The estimated cost to the United States of the Chinese regime’s cyberwar varies. Based on reported cases, the FBI estimates the cost at $13 billion a year. The Office of the National Counterintelligence Executive said the cost could be anywhere from $2 billion to $400 billion. Casey Fleming, CEO of BlackOps Partners Corporation, which does counterintelligence and protection of trade secrets and competitive advantage for Fortune 500 companies, said the cost is closer to $500 billion a year.

Covered Tracks

The Chinese regime first known cyberattacks were against the spiritual practice of Falun Gong in 1999. (mil.huanqiu.com)

The Chinese regime first known cyberattacks were against the spiritual practice of Falun Gong in 1999. (mil.huanqiu.com)

The two main departments behind the cyberattacks are the Ministry of State Security and the General Staff Department, which is the branch of the Chinese military dedicated to war fighting.

In May 2014 the FBI indicted five officers from the Chinese regime’s military, who were allegedly involved in cyberattacks against U.S. companies. They were part of the Third Department of the General Staff Department, which runs its military cyberspy operations. Many of the Chinese regime’s recent cyberattacks are believed to be launched by this unit.

The two departments have close ties. According to a report from GlobalSecurity.org, when it comes to domestic operations, the Ministry of State Security “is responsible for the surveillance and recruitment of businessmen, researchers, and officials visiting from abroad.”

While the Ministry of State Security “has only visibly subjected dissidents and foreign journalists to surveillance measures,” the report states, “an intricate network of more clandestine surveillance is conducted by state ministries, academic institutions, and the military-industrial complex.”

Both departments also play more direct roles in the persecution against Falun Gong inside China.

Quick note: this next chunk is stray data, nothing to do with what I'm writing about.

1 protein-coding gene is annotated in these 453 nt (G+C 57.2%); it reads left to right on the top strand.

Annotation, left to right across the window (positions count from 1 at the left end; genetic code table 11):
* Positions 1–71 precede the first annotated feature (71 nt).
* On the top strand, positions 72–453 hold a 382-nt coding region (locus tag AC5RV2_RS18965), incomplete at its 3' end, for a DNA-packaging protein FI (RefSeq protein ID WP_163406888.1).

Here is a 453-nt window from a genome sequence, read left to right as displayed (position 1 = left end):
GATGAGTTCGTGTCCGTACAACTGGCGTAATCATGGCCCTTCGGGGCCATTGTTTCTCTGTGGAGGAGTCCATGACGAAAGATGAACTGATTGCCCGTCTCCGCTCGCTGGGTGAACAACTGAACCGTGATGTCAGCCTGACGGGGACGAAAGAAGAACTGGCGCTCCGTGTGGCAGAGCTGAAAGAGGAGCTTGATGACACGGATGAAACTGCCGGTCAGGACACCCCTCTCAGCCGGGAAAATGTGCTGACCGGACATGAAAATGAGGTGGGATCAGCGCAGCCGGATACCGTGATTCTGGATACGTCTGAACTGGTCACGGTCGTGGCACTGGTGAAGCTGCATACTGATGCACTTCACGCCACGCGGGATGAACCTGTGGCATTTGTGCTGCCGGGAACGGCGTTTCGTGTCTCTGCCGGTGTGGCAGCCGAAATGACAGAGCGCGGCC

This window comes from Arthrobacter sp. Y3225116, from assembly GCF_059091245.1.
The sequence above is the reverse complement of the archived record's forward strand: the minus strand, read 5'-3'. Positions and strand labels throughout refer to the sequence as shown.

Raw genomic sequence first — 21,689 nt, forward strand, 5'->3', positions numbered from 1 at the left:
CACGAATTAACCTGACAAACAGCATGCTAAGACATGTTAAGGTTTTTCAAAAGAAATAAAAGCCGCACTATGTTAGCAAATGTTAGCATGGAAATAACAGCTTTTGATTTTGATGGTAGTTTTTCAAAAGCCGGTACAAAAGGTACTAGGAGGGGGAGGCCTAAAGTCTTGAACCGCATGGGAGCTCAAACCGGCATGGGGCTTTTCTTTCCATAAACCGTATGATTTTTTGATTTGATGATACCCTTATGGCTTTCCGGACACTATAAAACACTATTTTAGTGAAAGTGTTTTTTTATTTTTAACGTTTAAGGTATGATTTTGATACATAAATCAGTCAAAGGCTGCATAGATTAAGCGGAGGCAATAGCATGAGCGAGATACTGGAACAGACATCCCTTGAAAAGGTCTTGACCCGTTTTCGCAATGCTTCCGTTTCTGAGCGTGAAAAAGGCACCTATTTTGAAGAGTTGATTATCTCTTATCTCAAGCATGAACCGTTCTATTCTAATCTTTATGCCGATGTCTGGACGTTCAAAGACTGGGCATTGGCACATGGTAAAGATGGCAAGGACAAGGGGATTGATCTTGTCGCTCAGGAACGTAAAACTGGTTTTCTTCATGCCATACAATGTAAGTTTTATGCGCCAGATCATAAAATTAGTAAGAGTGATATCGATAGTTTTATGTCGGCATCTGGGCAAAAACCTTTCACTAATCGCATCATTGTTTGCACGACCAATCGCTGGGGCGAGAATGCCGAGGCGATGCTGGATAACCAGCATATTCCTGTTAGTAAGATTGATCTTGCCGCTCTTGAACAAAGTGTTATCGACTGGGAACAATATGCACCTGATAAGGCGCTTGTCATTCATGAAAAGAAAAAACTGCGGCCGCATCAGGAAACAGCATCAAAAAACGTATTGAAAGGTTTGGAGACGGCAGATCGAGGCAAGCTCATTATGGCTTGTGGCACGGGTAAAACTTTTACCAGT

Epoch Times previously reported that the General Staff Department headquarters was tasked with making sure information on the Chinese regime’s persecution doesn’t leak out of China—particularly the Chinese regime’s programs to use imprisoned Falun Gong practitioners as living sources for organ transplants, which the Chinese military is directly involved in.

A former agent of the Ministry of State Security, who defected from China, told Bill Gertz of The Washington Times in 2009 “that his country’s civilian spy service spends most of its time trying to steal secrets overseas but also works to bolster Beijing’s Communist Party rule by repressing religious and political dissent internally.”

According to Gutmann, to grasp the nature of China’s state-run cyberattacks, it’s crucial to understand the root of it all. “According to my 610 Office friend in Australia this was all about Falun Gong,” Gutmann said, “because they were the stone in their shoe.”

Thus, the cyberattacks, from the very start until now, were never just about theft and never just about an expansion of China’s military power.

Behind it all are leaders afraid of their own people.
Behind it all are leaders afraid of their own people, afraid of the free flow of information in news and in social media, and afraid of what might happen if their human rights abuses become known to the world.